The ruling issued by the five-justice bench, presided over by Chief Justice Dipak Misra, declare Section 377 “irrational, indefensible and manifestly arbitrary.” It also said: “Social exclusion, identity seclusion and isolation from the social mainstream are still the stark realities faced by individuals today and it is only when each and every individual is liberated from the shackles of such bondage and is able to work towards full development of his/her personality that we can call ourselves a truly free society.”
Reports from New Delhi say that Gays and their supporters waiting outside the Supreme Court erupted in joy and applause and started hugging one another and dancing, when they heard the verdict. Reports also say that the celebrations instantly spread to other major cities of the country.

“History Owes an Apology” to Gays

The New York Times quotes Justice Indu Malhotra, one of the five-member bench that deliberated on the case, as saying: “History owes an apology to members of the [gay] community for the delay in ensuring their rights.” After reading those words, I thought to myself, “I owe an apology to my gay friends, too, for having been mean to them and critical of their sexual orientation for a long time.”
All Indians knew that the ban on gay sex was as short-sighted and impracticable as prohibition and ban on abortion. They knew that those who wanted to drink, resort to abortion or engage in gay sex always found ways of getting around the law to do it. Thanks to this court ruling, they will be able to do it hereafter without any fear of being punished by the authorities and ridiculed by prudes.
The Times report says that all religious conservatives who fought for the preservation of Section 377 all these years were outraged by the court’s ruling. It also says that “conservative Christians, Muslims and Hindus, who often find themselves at odds with one another, blasted the ruling as shameful and vowed to fight it.”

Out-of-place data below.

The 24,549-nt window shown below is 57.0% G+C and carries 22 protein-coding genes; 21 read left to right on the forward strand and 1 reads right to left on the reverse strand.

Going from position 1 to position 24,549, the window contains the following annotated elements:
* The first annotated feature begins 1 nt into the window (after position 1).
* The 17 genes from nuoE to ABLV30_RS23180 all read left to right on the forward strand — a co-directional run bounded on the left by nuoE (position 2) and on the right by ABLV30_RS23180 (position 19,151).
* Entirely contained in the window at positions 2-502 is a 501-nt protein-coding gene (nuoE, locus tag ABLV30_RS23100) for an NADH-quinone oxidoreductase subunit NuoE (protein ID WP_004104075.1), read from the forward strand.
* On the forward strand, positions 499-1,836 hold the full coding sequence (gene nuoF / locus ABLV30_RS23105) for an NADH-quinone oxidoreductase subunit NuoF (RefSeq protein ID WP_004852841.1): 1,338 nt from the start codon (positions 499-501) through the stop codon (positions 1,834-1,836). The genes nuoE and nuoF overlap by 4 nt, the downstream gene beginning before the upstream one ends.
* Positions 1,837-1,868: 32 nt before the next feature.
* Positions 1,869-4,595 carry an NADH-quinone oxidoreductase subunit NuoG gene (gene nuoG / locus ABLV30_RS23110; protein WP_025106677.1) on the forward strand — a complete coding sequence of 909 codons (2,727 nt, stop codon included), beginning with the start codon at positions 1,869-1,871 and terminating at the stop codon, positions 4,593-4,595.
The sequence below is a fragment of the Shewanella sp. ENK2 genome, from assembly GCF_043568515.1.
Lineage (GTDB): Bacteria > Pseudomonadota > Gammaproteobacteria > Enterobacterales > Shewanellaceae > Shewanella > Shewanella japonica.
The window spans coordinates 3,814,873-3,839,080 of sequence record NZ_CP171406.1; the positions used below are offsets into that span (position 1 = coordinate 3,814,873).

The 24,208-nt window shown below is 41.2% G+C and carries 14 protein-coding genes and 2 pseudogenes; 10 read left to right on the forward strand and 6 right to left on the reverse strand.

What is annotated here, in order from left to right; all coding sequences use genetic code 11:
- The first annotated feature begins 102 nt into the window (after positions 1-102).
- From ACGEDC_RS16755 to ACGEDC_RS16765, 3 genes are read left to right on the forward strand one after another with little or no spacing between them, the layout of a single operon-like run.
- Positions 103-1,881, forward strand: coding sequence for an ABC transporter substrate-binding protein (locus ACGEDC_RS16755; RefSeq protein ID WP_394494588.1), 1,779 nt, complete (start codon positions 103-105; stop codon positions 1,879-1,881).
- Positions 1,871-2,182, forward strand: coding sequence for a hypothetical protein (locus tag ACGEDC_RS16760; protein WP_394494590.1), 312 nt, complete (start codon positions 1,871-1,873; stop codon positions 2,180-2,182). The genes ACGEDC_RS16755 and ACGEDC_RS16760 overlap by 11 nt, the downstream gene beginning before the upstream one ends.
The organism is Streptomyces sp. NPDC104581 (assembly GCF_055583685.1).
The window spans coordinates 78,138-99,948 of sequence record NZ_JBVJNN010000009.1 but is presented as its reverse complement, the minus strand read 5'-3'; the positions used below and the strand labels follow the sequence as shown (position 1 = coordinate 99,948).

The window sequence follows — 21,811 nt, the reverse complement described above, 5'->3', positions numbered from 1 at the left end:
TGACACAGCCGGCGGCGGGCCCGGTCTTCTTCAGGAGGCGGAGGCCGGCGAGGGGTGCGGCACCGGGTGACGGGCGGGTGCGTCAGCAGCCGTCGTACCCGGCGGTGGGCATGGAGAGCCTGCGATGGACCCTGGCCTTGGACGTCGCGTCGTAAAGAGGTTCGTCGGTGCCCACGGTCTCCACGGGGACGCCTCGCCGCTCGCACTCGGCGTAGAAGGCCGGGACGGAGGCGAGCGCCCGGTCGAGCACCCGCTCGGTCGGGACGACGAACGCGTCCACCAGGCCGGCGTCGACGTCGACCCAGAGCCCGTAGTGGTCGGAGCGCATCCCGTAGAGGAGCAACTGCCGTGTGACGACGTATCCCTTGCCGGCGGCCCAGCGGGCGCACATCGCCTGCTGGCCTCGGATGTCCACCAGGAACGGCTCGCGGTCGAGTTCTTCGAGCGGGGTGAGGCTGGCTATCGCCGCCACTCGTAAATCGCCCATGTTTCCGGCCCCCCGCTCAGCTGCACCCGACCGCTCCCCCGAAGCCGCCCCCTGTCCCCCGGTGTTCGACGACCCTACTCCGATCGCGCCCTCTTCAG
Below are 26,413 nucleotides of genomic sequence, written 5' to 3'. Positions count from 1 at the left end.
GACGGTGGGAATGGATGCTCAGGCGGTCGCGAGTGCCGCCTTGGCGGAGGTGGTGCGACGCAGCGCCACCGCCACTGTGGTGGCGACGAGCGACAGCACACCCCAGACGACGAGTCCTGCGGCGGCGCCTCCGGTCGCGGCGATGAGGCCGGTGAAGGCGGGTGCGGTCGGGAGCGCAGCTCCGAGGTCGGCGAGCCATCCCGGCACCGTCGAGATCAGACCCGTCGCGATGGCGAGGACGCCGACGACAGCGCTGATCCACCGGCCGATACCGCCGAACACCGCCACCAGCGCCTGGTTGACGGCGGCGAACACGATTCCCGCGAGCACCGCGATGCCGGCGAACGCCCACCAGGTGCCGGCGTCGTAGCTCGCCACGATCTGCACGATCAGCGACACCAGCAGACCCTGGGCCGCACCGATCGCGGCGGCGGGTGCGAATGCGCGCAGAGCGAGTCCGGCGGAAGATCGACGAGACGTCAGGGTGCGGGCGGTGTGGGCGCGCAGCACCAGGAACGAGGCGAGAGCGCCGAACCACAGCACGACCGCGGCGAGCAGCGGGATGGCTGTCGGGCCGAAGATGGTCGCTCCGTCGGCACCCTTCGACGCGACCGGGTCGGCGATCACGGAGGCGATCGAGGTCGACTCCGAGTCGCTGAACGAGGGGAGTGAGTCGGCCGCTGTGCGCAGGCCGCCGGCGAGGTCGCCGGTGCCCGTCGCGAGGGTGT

I request them to direct their wrath at the clerics in their religions whose immoral activities have been known to all, but were hushed up, all through history. Haven’t the “Christian groups that put up the most aggressive defense of the law” read the numerous stories that appeared in newspapers recently about the widespread sexual abuse of children by priests that have been going on for years? Did they do anything about it? Even the Pope looked the other way when such abuses were brought to his attention, it is reported. The outraged Christians may please note that what the Supreme Court has legalized now is consensual sex between same-sex adults, not sexual abuse of children by adults, including priests. This goes for the outraged Muslims too.
The Hindus who are outraged by the court decision are betraying their ignorance of their own religion. Aren’t they familiar with stories in Hindu mythology, and with paintings and sculptures in Hindu temples, on gods and goddesses indulging in homosexual acts when circumstances led to them?
No matter what the religious conservatives say and threaten to do against them, gays in India have every reason to be proud of and emboldened by the Supreme Court’s recognition of their sexual orientation as “normal,” and not "against the order of nature" as Section 377 characterized it. In the words of Menaka Guruswamy, one of the lawyers who represented the petitioners in the case, it has sent the gays this message: “You are not alone. The court stands with you. The Constitution stands with you. And, therefore, your country stands with you.”
To which I may add: The whole civilized world stands with you. 

(Published on September 14, 2018)

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Books by M. P. Prabhakaran​​